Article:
AribaWeb: A New Open Source Development Platform

Earlier today Ariba announced the availability of AribaWeb, an "Open Source component-based web application development framework for creating rich, AJAX-enabled applications with the absolute minimum of code (and no hand-coded Javascript)". I'll attempt to translate this description in two ways -- for techies and non-techies alike. From an Ariba perspective, AribaWeb represents the public coming out party for an Open Source development platform that Ariba has used for years to develop its own applications going back to the original release of the Ariba Supplier Network and Buyer 7.0. I had the chance to speak a bit to Bhaskar Himatsingka, Ariba's CTO, and Craig Federighi, Ariba's CTO Emeritus (what I call him, not the title he goes by) yesterday about it. Among other facts the two shared with me, they noted that they've had "an immediate team of 3-4 people working on AribaWeb for years." The 30 man-years of development that have gone into its core are now leveraged by "half to two/thirds of the 300 engineers at Ariba".

So why realease Ariba web to the public? Craig told me that part of the motivation "for releasing AribaWeb is certainly giving back to the development community. And it also gives us a way to source top notch development talent. This will help us get some exceptional hires and some contributions from adopters, building the recruiting base and technical brand." But what does AribaWeb do for developers and what could it do for your organization? It essentially is a productivity tool that allows developers to create rich web applications -- for both internal and external use -- in what Ariba claims is a fraction of the time of traditional platform development alternatives such as Ruby on Rails. Not only does AribaWeb help drive coding productivity -- it enables a single developer to work on an end-to-end feature or product without requiring UI specialists, for example. It also lets a regular Java developer code rich front-ends using AJAX (Asynchronous JavaScript and XML) that delivers a similar user experience to Adobe Flex, making apps more user-friendly and interactive. In the past, a specifically trained development resource would have to manually script the UI for this sort of application.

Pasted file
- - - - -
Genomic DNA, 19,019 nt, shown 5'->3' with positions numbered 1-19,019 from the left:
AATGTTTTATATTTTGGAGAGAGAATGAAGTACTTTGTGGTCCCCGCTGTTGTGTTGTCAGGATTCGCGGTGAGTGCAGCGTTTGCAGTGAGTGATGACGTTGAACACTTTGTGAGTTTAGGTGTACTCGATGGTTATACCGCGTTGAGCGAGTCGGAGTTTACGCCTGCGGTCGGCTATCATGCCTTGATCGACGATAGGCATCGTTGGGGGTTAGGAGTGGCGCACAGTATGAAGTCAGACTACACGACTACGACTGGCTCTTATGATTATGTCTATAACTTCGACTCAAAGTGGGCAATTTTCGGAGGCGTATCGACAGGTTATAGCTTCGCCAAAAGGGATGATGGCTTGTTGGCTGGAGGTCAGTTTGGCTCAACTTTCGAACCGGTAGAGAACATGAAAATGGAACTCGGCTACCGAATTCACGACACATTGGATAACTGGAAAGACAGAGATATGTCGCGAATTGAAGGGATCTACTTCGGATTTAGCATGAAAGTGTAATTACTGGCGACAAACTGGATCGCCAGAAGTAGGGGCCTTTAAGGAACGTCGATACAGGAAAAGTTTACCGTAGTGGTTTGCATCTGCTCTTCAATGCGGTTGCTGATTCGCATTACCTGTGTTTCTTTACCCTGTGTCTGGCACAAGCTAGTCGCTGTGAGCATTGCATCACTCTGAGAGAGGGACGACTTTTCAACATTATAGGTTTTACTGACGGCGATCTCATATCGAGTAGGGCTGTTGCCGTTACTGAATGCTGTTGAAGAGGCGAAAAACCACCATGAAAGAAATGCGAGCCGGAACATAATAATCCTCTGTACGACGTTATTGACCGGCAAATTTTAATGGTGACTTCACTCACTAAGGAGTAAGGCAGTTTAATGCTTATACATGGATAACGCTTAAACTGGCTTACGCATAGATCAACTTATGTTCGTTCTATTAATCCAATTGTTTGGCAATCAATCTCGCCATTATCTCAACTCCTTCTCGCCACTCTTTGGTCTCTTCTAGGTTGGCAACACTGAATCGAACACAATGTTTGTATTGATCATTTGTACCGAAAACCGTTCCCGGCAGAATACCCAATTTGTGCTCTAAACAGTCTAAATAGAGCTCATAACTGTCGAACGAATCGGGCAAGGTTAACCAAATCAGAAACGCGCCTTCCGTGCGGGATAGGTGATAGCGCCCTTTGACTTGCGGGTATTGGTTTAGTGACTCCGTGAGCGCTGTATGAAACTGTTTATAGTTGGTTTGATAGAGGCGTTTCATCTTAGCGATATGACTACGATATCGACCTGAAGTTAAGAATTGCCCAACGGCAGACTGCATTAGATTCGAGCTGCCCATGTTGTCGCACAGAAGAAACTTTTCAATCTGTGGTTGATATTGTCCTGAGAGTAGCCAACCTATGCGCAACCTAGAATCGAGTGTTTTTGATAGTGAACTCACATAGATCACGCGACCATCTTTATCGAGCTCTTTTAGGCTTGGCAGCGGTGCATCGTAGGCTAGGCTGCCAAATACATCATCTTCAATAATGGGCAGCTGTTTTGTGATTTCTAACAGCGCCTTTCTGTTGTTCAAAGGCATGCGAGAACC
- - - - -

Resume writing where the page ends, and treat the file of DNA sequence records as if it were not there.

I asked Craig for an example of how a developer might work with Ariba web inside a company. He gave me a simple but valuable example about how a manufacturer could create a quick tool to solve a sourcing need -- bridging the design/engineering and sourcing gap. For this example, imagine the case of this company that in the past developed a manual or hand-coded solution to the following problem: "the organization has a third party system for design which contains the bill of material (BOM) data that they would source. They need a bridge between the application that maintained the BOM and cost structures that would build this. The current process is a manual or hard-coded bridge between the sourcing environment and the engineering application but you could build this in AribaWeb today and automate the process." Ultimately, third-party developed Open Source applications such as this may "open the door for Ariba to follow-up with a library that builds on top of the open source application and integration framework". But that's down the road.

Regardless, Ariba has no intention of developing a platform business model. This is consistent with Craig's historic view that Open Source platforms "make a lot of sense in horizontal infrastructure but not from an application standpoint." Need further proof? Coupa, a vendor that started out entirely positioning itself as the Open Source eProcurement product, has all but moved away from this strategy commercially. Interesting thought, but as an aside, perhaps if Coupa had it to do over, they might even skip the Ruby on Rails development path they took opting for AribaWeb. Why? If Craig's and Bhaskar's claims are even remotely accurate -- I've not used the platform myself or interviewed anyone outside Ariba who has -- then AribaWeb would be an invaluable wrench to have in just about any Java developer's toolbox, speeding the development process and creating streamlined, better code.

- Jason Busch

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